Women make up two-thirds of the 5.1 million people currently suffering from Alzheimer’s disease in the United States. But that figure doesn’t fully capture the disease’s disproportionate impact on women, according a new analysis of the economic costs of the disease. Thanks to the fact that women are more likely to develop the disease themselves and to take care of a loved one who has been diagnosed with it, the researchers estimate that, per capita, women bear six times more of the cost of care for Alzheimer’s than men do over the course of their lifetimes.
A woman’s overall risk of developing Alzheimer’s is almost twice that of a man’s. Until recently, that disparity was attributed largely to the fact that women tend to live longer and are therefore overrepresented among the elderly, who are mostly likely to be struck by the disease. But researchers have discovered that women are at higher risk even after taking longevity into account. Research by Dr. Richard Lipton, who heads the Einstein Aging Study at Albert Einstein College of Medicine in New York, has found that that women in their 70s are twice as likely as men in the same age to develop Alzheimer’s or other forms of dementia. After age 80, men and women are at similar risk for the rest of their lives.
What if men bore six times the economic cost of Alzheimer’s in the U.S? How much more quickly would public pressure build for reforms to lighten the load?
The underlying reasons for this gender disparity could include the biological, the cultural, or both—from genetic sex differences to the role of estrogen to women’s higher rates of depression. But such research is still in its infancy. According to a group of female Alzheimer’s researchers, that’s in part because men have long dominated the field. Women’s health advocates, too, have identified Alzheimer’s as one of several key diseases where gender-specific research has been neglected and is urgently needed.
Meanwhile, between 60 and 70 percent of informal caregivers of people with Alzheimer's are women—usually the patient’s wife, daughter, daughter-in-law, or other female relative. To put it mildly, it’s a particularly time-consuming and emotionally draining role. People with Alzheimer’s become dependent on assistance for daily tasks—like bathing and dressing—and, often, they need care for quite a long time, since patients live with the disease for an average of five years. Last year, each of the 15.7 million unpaid caregivers of people with dementias spent, on average, more than 20 hours per week taking care of their loved ones. A survey conducted by the Shriver Report and the Alzheimer’s Association found that half of women caring for someone with Alzheimer's are providing more than 40 hours of care a week. A third are caring for them 24/7.
It’s primarily this informal, unpaid care that results in such an enormous gender gap in the analysis published in last month’s Women’s Health Issues. The researchers calculated the cost burden for women and men based on the probability of developing the disease, the disease's duration, and the cost of formal and informal care that patients need. Included in the cost analysis is the clinical care paid by Medicare and long-term care paid by Medicaid; assisted living care and home health care paid for out-of-pocket by patients and their families; and uncompensated informal care provided by loved ones.
While female Alzheimer's patients end up costing Medicaid and Medicare more than their male counterparts—mostly because women are more likely to be poor enough in old age to qualify for Medicaid—it’s in the costs that are shouldered by patients and their families where the gender disparity is really significant. In large part, it’s just an inevitable result of timing: “When a man develops the disease, it’s likely he has a surviving wife. But when a woman gets the disease, she’s most often widowed,” says the study’s co-author Zhou Yang, an assistant professor in Emory's Rollins School of Public Health. What this means over the course of a lifetime is that women often find themselves first becoming a caregiver to their spouse or other family member with Alzheimer’s—forced to choose between draining their savings to pay someone else for in-home care, providing unpaid informal care themselves, or some combination of the two—and then developing the disease themselves years later without a partner to lean on. As a consequence, women lose, on average, $6,888 to assisted living costs (versus $1,084 for men), $9,212 on home health care costs (versus $1,462 for men), and—estimating that a year of such care has a replacement cost of $27,789—$54,956 for unpaid informal care (versus $8,659 for men).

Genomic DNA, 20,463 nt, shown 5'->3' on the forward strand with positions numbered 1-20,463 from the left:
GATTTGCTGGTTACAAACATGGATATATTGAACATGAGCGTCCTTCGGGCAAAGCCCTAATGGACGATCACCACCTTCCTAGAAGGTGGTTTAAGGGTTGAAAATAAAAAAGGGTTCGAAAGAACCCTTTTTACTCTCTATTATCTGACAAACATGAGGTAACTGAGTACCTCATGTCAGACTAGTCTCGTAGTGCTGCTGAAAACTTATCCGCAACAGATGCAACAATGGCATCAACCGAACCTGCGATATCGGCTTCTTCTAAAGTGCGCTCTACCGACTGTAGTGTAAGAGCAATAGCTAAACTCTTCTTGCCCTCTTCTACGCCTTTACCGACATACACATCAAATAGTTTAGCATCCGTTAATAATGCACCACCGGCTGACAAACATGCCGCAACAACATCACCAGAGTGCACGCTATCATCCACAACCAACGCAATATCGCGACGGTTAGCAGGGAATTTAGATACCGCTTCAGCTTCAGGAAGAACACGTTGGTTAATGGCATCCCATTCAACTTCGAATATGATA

At the aggregate level, among the entire 76 million people in the Baby Boomer generation, women will end up bearing 20 times more of the cost of informal Alzheimer’s caregiving than men will.
Amazingly, that’s a low-end estimate. One limitation of the study, Yang explains to me, is that, to simplify the calculation, they assumed that the patient’s spouse is the main caregiver. And given that the majority of spouses of Alzheimer’s patients would be retirees, the analysis doesn’t reflect any lost income from providing informal care. But in the real world, since many Alzheimer’s patients no longer have a spouse or their spouse is too sick or frail themselves to be much help, it’s actually much more common for children, grandchildren, or other relatives and friends to provide the most care. Only about a third of Alzheimer’s caregivers are over age 65. The rest are juggling caregiving during their working years, and nearly one-fourth are in the “sandwich generation”—caring for both for an Alzheimer’s patient and a child or grandchild of their own.
It’s not demographic trends dictating that these younger caregivers are mostly women—but they are. “The reality is that a lot of caregivers are middle-aged women, and these women will suffer lost income, so my estimate of the costs of informal care tends to be conservative,” Yang says. “The reality is worse than my analysis.”